Old Tires Avoid End of the Road

old tiresFortunately a lot fewer old tires are ending up in landfills these days. Concerns about the environment as well as innovation and creativity have inspired some great ideas for how tires can be re-used. Today, Tire Business published an article about how instead of meeting the end of the road, old tires are becoming the road, as part of the asphalt mix of the future.

The Technological Institute of Plastics in Valencia, Spain has reported the development of a “more durable and sustainable asphalt mix” made from plastic waste and end-of-use tires. After 18 months of studies, the 1.35-mile section of test road is performing very well. The combination of plastics, including polypropylene caps, polyethylene packages, polystyrene hangers and old tire material provide increased strength and rigidity.

Some of the other ways that old tires are being repurposed include:

Retreads: End-of-use tires can be recycled into new tires. Called “retreads”, these tires are often used on trucks and on airplanes.  Before tires can be retreaded they must be thoroughly inspected for damage, wear, and manufacturing defects. Many tires are not suitable for retreading and must be scrapped.

Energy from Tires: Nearly half of all old scrap tires are used for energy. Burned as fuel in factories and power plants, as well as cement kilns and paper mills, these examples of operations use either whole or shredded scrap tires for energy. This reuse keeps millions of tires from landfills and also helps reduce the need for fossil fuels. While burning tires releases gases and noxious substances, from an environmental position, the output is cleaner than that of many other fuel sources.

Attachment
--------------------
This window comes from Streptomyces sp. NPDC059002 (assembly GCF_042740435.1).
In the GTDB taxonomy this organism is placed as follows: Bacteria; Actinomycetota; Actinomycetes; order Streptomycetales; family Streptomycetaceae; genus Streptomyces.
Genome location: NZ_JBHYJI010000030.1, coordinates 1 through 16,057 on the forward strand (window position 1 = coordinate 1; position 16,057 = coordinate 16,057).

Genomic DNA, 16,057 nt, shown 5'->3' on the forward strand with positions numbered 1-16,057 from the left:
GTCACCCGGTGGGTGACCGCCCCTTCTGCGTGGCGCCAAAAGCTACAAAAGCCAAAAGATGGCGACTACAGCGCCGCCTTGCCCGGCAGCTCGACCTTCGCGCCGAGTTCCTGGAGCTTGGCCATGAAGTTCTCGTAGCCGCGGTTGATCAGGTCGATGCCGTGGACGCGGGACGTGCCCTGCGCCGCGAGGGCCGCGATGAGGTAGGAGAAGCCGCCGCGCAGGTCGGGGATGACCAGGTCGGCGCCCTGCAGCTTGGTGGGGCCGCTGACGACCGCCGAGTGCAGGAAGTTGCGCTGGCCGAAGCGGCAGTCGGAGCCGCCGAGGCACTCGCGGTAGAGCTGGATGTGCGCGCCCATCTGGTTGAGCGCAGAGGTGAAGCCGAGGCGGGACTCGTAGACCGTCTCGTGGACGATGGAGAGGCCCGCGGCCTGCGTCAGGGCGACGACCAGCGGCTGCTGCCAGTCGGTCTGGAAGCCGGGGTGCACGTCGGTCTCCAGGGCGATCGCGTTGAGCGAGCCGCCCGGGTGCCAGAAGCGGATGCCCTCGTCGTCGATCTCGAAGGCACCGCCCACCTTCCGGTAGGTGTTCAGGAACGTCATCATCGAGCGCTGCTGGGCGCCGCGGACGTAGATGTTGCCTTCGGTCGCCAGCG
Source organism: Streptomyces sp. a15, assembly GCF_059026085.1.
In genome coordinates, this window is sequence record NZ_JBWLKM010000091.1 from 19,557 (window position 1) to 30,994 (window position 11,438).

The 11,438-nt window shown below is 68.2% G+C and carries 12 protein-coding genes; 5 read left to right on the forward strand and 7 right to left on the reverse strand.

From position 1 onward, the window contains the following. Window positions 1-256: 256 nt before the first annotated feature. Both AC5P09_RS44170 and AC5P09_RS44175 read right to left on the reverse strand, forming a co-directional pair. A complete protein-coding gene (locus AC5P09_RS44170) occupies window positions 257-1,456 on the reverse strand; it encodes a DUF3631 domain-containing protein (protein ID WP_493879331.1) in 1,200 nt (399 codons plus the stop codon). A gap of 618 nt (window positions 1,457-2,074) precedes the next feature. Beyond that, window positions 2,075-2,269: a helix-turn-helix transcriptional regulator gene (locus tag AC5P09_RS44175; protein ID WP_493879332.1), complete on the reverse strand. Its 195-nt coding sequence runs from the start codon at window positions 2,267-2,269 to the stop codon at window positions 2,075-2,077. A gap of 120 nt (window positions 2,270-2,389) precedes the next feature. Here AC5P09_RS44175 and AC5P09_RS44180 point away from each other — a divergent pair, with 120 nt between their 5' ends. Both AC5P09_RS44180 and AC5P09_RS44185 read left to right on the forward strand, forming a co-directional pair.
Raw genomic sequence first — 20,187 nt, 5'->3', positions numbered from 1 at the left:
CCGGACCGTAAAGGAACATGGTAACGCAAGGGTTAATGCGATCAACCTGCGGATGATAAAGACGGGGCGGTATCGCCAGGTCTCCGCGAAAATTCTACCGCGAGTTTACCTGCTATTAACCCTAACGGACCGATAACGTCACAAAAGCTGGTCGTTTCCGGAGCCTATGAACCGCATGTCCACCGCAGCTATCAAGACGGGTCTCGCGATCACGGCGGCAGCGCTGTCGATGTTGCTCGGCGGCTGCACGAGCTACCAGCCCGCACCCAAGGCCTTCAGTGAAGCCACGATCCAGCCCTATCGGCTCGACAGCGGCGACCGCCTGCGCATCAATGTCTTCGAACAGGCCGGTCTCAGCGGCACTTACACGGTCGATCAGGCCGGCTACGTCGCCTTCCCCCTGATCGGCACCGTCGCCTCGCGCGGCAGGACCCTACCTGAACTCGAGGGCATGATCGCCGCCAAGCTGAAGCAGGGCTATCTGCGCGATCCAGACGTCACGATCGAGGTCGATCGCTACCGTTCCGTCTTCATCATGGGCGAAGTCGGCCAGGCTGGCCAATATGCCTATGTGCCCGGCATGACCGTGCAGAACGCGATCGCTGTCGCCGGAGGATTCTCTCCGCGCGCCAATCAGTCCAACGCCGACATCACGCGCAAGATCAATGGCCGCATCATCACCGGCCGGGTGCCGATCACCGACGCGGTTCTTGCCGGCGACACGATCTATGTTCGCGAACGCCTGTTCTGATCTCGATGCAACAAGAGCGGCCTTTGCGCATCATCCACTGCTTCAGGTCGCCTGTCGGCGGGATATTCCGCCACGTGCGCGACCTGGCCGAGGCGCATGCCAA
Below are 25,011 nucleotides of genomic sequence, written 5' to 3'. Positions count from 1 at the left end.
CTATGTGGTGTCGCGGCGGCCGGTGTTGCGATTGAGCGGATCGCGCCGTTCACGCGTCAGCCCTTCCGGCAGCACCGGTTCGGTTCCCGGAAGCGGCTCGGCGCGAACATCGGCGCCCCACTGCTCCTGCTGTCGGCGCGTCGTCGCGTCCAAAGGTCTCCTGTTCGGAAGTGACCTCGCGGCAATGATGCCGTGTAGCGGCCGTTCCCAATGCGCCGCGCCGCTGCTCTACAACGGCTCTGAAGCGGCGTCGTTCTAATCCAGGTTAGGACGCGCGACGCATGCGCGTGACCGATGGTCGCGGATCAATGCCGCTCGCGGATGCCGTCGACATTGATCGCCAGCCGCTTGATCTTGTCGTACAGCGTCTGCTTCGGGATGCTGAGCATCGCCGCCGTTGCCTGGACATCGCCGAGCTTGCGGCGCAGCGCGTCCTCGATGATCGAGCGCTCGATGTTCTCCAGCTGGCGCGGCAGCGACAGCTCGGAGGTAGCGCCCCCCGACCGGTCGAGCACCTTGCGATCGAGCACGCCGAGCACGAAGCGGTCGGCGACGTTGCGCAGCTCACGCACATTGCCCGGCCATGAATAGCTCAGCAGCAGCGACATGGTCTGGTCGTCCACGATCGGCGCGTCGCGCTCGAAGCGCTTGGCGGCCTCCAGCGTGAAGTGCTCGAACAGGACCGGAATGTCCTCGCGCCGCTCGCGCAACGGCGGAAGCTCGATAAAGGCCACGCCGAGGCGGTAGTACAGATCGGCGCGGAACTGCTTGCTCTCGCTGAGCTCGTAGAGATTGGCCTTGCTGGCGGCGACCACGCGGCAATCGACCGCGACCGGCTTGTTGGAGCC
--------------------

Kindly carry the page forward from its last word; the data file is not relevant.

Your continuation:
Construction: Just as scrap tires are being used in road asphalt, they are also being used in other construction projects. Use is becoming more widespread, with scrap tire rubber being an inexpensive, lightweight product used to fill underneath roads where bogs, clay or other weak soils that cause construction complications. Tire rubber is also beneficial in sound walls, bridge foundations and other home and community building projects such as patio decks, running tracks and the pliable black surface that is used in school playgrounds.